off-topic: historical query concerning the Internet bubble

Jorge Amodio jmamodio at
Fri Aug 6 12:23:44 UTC 2010

As you may recall (because you have been part of it) the 1995-2000 was
a period of major consolidation in the ISP industry, metrics were hard
to obtain and the ones available were hard to believe.

Due to the consolidation of many small networks from various ISPs (I
remember that in my former life we engulfed several of the surviving
post NSFNet regionals), almost all the big pipes of those ISPs were up
to the choking point, then when the time came to move all those pipes
to a better backbone and exchange points, and in the process make them
bigger, traffic started to increase dramatically, accompanied as well
by a decrease in packet loss and delays.

The consolidation also helped to move mom & pop configuration of
stacked us robitics modems to much modern, efficient and reliable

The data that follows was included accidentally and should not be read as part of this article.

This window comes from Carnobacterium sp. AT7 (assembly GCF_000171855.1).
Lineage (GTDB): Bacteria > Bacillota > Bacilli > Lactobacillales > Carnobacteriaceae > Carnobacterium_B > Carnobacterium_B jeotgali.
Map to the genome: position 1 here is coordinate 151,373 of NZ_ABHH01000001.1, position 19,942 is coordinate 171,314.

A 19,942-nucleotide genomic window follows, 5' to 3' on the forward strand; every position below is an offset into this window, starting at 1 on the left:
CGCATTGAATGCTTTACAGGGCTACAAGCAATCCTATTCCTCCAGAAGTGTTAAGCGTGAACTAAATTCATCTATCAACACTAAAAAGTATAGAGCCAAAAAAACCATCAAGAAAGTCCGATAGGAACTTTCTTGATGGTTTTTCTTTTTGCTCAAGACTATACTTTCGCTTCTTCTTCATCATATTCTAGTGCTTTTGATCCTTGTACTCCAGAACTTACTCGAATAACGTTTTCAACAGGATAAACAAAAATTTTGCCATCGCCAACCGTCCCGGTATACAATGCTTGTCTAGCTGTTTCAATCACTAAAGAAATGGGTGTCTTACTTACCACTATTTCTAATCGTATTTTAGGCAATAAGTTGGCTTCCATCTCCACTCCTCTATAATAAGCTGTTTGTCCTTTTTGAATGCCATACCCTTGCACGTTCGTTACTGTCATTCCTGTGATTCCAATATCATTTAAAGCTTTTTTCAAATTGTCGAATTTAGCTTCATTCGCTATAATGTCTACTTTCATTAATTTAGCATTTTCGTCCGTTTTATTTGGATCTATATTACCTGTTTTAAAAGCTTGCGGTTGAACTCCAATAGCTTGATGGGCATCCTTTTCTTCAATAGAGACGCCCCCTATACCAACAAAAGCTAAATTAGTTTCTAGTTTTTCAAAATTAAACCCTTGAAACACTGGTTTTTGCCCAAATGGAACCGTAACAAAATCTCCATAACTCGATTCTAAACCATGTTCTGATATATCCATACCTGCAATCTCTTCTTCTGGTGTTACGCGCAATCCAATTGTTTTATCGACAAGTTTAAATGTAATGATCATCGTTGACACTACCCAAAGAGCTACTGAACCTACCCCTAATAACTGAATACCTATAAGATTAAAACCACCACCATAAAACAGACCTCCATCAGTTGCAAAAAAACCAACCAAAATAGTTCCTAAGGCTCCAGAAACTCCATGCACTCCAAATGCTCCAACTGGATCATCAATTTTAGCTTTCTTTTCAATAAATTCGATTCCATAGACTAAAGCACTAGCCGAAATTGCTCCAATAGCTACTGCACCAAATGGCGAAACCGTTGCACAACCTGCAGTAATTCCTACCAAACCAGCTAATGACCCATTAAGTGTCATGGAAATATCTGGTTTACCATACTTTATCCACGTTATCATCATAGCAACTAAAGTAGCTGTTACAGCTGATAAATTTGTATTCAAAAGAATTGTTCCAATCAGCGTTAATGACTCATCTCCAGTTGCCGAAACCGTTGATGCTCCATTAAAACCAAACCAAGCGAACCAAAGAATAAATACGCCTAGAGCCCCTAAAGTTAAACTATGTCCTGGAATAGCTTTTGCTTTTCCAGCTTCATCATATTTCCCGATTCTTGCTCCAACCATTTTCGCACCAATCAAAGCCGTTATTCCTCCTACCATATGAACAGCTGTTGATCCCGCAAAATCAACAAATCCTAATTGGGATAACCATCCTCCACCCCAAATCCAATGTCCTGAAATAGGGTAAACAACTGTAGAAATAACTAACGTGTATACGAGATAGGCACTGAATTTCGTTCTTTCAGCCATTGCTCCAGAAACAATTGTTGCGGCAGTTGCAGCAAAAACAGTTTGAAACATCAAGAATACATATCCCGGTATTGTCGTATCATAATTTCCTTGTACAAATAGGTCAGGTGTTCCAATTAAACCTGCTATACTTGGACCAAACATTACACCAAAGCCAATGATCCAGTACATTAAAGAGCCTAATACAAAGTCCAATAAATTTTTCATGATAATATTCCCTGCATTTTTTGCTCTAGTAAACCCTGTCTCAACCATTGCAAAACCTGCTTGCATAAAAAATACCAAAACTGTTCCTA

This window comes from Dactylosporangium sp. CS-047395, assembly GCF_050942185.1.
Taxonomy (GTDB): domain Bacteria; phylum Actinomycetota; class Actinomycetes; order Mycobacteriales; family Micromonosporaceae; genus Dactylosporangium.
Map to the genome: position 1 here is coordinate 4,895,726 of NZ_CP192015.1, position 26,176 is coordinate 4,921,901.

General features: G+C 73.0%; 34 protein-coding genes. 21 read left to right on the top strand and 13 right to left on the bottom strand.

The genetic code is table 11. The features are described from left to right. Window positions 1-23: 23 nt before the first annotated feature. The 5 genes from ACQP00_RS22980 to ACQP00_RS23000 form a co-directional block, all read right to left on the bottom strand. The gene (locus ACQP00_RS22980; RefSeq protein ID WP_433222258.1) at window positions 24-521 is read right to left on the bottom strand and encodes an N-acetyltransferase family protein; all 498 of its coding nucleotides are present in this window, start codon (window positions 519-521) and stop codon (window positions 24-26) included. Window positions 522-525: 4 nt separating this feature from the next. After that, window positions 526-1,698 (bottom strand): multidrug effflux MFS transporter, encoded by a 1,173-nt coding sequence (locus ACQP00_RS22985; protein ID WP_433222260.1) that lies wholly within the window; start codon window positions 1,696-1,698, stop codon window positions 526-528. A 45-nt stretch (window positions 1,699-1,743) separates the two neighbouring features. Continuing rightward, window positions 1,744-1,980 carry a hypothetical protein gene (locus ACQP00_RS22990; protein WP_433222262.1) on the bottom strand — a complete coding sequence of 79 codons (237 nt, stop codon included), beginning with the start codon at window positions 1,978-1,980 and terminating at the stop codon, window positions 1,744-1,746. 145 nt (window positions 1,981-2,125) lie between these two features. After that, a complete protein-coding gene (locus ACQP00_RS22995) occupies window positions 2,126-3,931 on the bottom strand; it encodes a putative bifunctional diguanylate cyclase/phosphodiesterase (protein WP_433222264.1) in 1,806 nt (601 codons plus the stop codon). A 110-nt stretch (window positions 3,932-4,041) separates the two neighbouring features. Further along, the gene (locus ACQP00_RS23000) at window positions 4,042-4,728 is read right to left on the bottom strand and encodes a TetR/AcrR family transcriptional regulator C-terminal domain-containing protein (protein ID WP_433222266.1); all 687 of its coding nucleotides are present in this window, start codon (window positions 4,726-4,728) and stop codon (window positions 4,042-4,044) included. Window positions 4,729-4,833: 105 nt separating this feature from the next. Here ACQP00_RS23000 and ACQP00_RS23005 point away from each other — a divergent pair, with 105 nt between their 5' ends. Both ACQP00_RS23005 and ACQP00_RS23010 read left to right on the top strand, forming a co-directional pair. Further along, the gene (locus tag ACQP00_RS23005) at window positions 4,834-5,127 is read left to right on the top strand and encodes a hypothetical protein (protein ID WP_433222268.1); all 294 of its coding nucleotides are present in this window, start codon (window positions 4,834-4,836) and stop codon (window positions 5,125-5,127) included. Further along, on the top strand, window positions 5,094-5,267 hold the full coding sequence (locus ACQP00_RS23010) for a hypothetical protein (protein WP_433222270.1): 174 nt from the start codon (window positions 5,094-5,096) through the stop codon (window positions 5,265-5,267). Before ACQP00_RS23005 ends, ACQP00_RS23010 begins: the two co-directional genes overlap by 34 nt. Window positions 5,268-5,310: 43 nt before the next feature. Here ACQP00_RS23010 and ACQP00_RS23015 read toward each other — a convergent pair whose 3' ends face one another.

aggregation technologies and architectures on the access side, add
ISDN, DSL, cable, etc.

Not sure how to include it as a variable, but at least in the US the
Telecom Act of 1996 also changed the playing field, CLECs and other
new telecom companies were born.

On top of that, in that period there was also a big increase in
international capacity, some connections (particularly south and
central america) were switching from satellite to fiber, many
developing countries (some of them were just coming out of highly
monopolized and regulated telecom services) were able to have access
to better international connections, plus all the traffic growth
driven from the application side, plus the contribution of dramatic
growth in shared and dedicated hosting services.

I don't recall or have at hand at this time the exact figure, but I'd
agree with you that at some time it looked like a ~10x thing whit some
spurts of much higher growth.


More information about the NANOG mailing list